Surtain would solve most, if not all, of the 49ers’ secondary issues. Charvarius Ward is the obvious number-one cornerback, with Deommodore Lenoir second. The issue comes at the third spot. Isaiah Oliver has struggled out of the slot, but Lenoir can’t be kicked inside without Ambry Thomas getting snaps - who’s had his own issues. Acquiring Surtain would slide everybody down a slot and shore up the back half of the 49ers defense.
He’s likely not getting traded, but Surtain would make about as big of a splash as Lynch could make.
Edge rusher Danielle Hunter, Minnesota Vikings
Hunter felt like the perfect fit for the 49ers entering Week 7.
The key word there would be felt because with Minnesota’s Monday night win over the 49ers, Minnesota might not feel so inclined to trade the pass rusher now only two games out of the NFC North and just outside of the playoff picture.
Hunter recorded his league-leading ninth sack of the season with a third-quarter sack of Brock Purdy on Monday night. While the 49ers have plenty of talent on its defensive line, sacks have been an issue for San Francisco, who are tied with three other teams for 17th-most with just 15.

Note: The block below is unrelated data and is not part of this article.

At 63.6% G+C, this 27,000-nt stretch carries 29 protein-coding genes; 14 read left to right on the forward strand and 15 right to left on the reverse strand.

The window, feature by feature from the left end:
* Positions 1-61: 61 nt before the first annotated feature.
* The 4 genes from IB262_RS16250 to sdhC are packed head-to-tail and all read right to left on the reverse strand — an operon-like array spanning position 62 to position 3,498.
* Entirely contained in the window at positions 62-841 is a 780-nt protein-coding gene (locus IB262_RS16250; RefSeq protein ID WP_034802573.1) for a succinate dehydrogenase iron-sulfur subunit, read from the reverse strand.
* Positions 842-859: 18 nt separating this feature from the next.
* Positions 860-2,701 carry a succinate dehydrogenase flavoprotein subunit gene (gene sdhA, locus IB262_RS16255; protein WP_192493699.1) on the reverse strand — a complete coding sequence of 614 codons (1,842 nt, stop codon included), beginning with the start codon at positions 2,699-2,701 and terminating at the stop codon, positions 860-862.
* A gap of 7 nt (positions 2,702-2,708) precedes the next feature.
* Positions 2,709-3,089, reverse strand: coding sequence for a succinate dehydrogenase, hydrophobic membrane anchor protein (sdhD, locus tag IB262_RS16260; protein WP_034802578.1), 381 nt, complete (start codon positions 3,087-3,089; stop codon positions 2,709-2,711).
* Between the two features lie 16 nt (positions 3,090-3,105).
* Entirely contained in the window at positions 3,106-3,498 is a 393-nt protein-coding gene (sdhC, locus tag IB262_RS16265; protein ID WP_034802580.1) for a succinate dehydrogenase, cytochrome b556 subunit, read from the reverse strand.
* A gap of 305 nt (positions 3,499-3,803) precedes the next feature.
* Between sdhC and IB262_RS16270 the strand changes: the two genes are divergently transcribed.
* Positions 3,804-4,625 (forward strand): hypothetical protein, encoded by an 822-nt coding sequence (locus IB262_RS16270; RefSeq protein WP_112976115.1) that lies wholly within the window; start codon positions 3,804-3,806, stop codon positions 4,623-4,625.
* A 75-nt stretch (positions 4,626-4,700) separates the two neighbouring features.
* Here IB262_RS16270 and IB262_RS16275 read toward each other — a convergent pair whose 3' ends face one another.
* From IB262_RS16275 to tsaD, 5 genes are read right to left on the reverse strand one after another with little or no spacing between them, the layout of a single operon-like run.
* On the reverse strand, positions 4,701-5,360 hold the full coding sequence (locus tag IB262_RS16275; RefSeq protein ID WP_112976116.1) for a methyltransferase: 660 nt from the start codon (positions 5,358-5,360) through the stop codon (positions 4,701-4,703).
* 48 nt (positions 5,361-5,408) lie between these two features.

The pass rusher will hit free agency at the end of the season, likely making him a rental, but he would provide a much-needed boost for a struggling 49ers pass rush.
CB Jaylon Johnson, Chicago Bears
Everything I said about Surtain regarding the 49ers’ depth at cornerback can be said about Johnson. He’s not the quality of player that Surtain is, but Johnson would add some stability to a position needing it.
Johnson, like Hunter, will be entering free agent and likely be in line for a good payday when he hits that open market. He’s played himself into that contract with a solid first three seasons with the Bears and has taken an even more significant step through his first five games of 2023. He’s already set a new career-high with two interceptions - including a pick-six last week against the Raiders - quarterbacks have a 22.2 passer rating when targeting Johnson this season, the best in the league out of qualified cornerbacks (167 pass coverage snaps).
Johnson would also be a young option - only 24 years old - but he would also likely be a rental wanting to hit the open for the first time in his career.
WR Kendrick Bourne, New England Patriots
A familiar face could be just the depth the 49ers receiving corp could use. Brandon Aiyuk and Deebo Samuel have been solid this season, and Jauan Jennings is averaging just over 15 yards per reception in his limited targets. But there’s a need for more depth in a situation like the 49ers currently face with Samuel out a couple of weeks.